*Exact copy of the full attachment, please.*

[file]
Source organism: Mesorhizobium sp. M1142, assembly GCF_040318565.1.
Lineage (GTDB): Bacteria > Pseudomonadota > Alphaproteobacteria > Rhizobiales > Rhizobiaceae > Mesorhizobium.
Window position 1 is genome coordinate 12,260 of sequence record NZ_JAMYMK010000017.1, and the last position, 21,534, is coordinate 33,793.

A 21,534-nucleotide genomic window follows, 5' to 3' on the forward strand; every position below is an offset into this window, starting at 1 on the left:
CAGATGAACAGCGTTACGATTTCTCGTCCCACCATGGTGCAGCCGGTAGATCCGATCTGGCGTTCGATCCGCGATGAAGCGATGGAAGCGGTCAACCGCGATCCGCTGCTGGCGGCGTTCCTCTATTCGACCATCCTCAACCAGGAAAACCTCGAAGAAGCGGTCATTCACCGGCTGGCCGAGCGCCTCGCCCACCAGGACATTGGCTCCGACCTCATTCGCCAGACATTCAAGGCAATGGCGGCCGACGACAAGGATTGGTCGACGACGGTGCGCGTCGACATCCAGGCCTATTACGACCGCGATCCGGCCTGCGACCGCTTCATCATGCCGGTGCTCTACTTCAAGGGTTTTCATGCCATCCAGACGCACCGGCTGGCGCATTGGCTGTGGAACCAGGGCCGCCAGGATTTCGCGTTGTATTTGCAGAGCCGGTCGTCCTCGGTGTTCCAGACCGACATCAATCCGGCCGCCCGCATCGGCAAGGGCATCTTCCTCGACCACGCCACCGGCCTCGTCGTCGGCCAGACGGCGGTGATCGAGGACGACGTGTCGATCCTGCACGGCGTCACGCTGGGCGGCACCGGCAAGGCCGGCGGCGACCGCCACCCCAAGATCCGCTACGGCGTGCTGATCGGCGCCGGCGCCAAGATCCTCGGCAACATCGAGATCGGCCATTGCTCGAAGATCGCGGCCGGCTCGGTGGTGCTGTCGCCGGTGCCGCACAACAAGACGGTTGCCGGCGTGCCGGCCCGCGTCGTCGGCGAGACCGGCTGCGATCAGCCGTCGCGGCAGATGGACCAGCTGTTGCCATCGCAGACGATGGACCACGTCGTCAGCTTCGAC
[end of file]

Source organism: Mesorhizobium sp. M1142, assembly GCF_040318565.1.
Lineage (GTDB): Bacteria > Pseudomonadota > Alphaproteobacteria > Rhizobiales > Rhizobiaceae > Mesorhizobium.
Window position 1 is genome coordinate 12,260 of sequence record NZ_JAMYMK010000017.1, and the last position, 21,534, is coordinate 33,793.

A 21,534-nucleotide genomic window follows, 5' to 3' on the forward strand; every position below is an offset into this window, starting at 1 on the left:
CAGATGAACAGCGTTACGATTTCTCGTCCCACCATGGTGCAGCCGGTAGATCCGATCTGGCGTTCGATCCGCGATGAAGCGATGGAAGCGGTCAACCGCGATCCGCTGCTGGCGGCGTTCCTCTATTCGACCATCCTCAACCAGGAAAACCTCGAAGAAGCGGTCATTCACCGGCTGGCCGAGCGCCTCGCCCACCAGGACATTGGCTCCGACCTCATTCGCCAGACATTCAAGGCAATGGCGGCCGACGACAAGGATTGGTCGACGACGGTGCGCGTCGACATCCAGGCCTATTACGACCGCGATCCGGCCTGCGACCGCTTCATCATGCCGGTGCTCTACTTCAAGGGTTTTCATGCCATCCAGACGCACCGGCTGGCGCATTGGCTGTGGAACCAGGGCCGCCAGGATTTCGCGTTGTATTTGCAGAGCCGGTCGTCCTCGGTGTTCCAGACCGACATCAATCCGGCCGCCCGCATCGGCAAGGGCATCTTCCTCGACCACGCCACCGGCCTCGTCGTCGGCCAGACGGCGGTGATCGAGGACGACGTGTCGATCCTGCACGGCGTCACGCTGGGCGGCACCGGCAAGGCCGGCGGCGACCGCCACCCCAAGATCCGCTACGGCGTGCTGATCGGCGCCGGCGCCAAGATCCTCGGCAACATCGAGATCGGCCATTGCTCGAAGATCGCGGCCGGCTCGGTGGTGCTGTCGCCGGTGCCGCACAACAAGACGGTTGCCGGCGTGCCGGCCCGCGTCGTCGGCGAGACCGGCTGCGATCAGCCGTCGCGGCAGATGGACCAGCTGTTGCCATCGCAGACGATGGACCACGTCGTCAGCTTCGAC